Feb. 17, 2011 A new treatment using naltrexone implants could lead to a significant reduction in heroin dependency. According to the researchers responsible for a recent Norwegian study, this should have major implications for the treatment options offered to heroin-dependent patients.
Today, the most common way to become heroin-free is through treatment with methadone or Subutex. These substances resemble morphine and are also addictive, but reduce heroin use and criminality among patients.
The new treatment is targeted towards people who wish to overcome their heroin addiction without using other addictive substances. The researchers have been using naltrexone, a substance that works by completely blocking the effect of heroin and other morphine substances. This reduces the likelihood of overdose, physical dependency and other drug cravings.
"This blockage effect induces a feeling of calm and allows the patients to escape from their heroin addiction and stressful, drug-dependent lives. They are able to concentrate on getting a new start," explains Nikolaj Kunøe, who, with the help of Research Council funding, completed his doctorate on this topic at the Norwegian Centre for Addiction Research (SERAF) at the University of Oslo.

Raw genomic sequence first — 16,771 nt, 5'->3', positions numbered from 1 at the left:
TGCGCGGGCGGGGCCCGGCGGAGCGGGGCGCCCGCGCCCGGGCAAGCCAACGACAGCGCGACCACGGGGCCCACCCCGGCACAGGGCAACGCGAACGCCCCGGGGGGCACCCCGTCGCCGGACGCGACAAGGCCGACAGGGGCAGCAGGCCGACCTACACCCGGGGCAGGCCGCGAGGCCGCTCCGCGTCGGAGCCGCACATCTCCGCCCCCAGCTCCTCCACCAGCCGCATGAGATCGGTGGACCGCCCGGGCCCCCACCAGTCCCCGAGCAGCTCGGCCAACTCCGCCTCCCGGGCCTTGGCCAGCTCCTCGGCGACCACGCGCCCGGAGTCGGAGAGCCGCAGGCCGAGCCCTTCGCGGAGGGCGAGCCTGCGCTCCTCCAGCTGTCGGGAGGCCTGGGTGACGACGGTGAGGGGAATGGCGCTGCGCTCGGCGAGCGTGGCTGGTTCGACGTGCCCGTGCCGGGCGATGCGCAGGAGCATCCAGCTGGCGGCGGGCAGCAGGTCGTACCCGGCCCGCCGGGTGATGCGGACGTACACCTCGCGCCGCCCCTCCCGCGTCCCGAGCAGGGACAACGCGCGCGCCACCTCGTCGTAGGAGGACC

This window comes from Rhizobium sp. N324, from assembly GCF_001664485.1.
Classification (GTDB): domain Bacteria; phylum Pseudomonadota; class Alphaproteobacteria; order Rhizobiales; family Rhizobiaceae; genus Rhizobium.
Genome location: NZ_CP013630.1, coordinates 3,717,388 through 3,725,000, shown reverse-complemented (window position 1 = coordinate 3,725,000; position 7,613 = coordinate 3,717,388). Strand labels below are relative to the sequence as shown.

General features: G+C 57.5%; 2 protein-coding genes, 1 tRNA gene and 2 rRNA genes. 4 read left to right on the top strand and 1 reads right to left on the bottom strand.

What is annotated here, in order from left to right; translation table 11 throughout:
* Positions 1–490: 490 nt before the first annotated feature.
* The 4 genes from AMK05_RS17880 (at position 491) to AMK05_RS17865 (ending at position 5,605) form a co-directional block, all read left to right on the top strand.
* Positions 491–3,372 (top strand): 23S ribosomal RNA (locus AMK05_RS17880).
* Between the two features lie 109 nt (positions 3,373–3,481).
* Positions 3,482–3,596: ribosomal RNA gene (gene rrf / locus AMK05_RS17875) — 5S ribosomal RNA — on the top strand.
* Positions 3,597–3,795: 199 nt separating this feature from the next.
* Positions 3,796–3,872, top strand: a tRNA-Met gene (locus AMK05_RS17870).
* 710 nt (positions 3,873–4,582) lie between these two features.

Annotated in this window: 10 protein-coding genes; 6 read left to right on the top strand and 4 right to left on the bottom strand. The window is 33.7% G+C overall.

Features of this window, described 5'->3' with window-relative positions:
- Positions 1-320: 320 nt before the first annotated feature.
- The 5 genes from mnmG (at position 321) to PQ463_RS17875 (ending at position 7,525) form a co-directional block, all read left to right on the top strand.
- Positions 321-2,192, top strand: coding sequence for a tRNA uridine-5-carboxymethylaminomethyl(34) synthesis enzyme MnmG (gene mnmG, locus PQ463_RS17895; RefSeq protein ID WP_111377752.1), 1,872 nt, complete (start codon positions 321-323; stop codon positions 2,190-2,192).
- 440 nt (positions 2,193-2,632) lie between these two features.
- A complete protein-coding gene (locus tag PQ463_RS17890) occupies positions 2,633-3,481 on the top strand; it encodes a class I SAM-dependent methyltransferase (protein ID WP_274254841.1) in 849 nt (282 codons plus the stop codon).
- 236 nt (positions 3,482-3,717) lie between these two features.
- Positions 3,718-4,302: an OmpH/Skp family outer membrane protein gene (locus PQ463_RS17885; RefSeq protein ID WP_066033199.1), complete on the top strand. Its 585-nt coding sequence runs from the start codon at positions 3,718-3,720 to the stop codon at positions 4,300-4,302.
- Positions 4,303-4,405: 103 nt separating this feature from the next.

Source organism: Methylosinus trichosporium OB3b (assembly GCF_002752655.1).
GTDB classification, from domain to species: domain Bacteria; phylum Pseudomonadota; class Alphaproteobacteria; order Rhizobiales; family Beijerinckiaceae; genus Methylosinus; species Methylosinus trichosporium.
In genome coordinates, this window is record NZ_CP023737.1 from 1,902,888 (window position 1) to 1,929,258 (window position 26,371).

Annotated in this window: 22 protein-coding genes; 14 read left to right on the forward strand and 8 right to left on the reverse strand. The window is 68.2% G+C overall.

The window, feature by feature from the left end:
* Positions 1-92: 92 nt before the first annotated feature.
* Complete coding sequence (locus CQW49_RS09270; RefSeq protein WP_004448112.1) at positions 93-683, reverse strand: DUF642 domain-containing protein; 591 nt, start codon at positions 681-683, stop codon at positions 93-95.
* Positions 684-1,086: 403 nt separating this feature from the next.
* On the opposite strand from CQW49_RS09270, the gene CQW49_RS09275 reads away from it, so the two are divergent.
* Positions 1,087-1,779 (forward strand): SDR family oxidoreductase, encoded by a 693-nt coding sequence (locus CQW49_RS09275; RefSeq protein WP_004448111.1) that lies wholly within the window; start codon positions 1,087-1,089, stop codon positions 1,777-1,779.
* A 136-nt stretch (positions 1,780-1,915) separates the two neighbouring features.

Some 56 heroin-dependent patients who had undergone detoxification treatment and were particularly motivated to remain heroin-free took part in the study. Half of the participants were implanted with a total of 20 subcutaneous pellets containing naltrexone, which was gradually released from a saline solution with the aim of producing a six-month blockage effect. All the participants continued their normal follow-up treatments while the study was ongoing.
After six months, over twice as many in the group receiving naltrexone as in the control group (11 out of 23 as opposed to 5 out of 26) managed to refrain from using heroin and other morphine substances. Heroin use among those patients receiving naltrexone who did not manage to discontinue using heroin altogether was more than halved compared with their level of heroin use before they started treatment. In the control group the majority of patients relapsed to daily heroin use.
Satisfaction with the naltrexone implants was high. On a scale from 0 to 100 the participants gave the capsules a score of 85.
Helge Waal, Professor emeritus at SERAF, would like to see the naltrexone implant included as one of the treatment options offered to heroin-dependent patients in Norway.
"Although this is a relatively small-scale study, the findings are so clear-cut that we think this should become an important treatment option for substance abusers."
SERAF is seeking to obtain more detailed documentation of the effects of naltrexone in order to provide a basis for the approval of the naltrexone implant or depot by the Norwegian Medicines Agency (NoMA).
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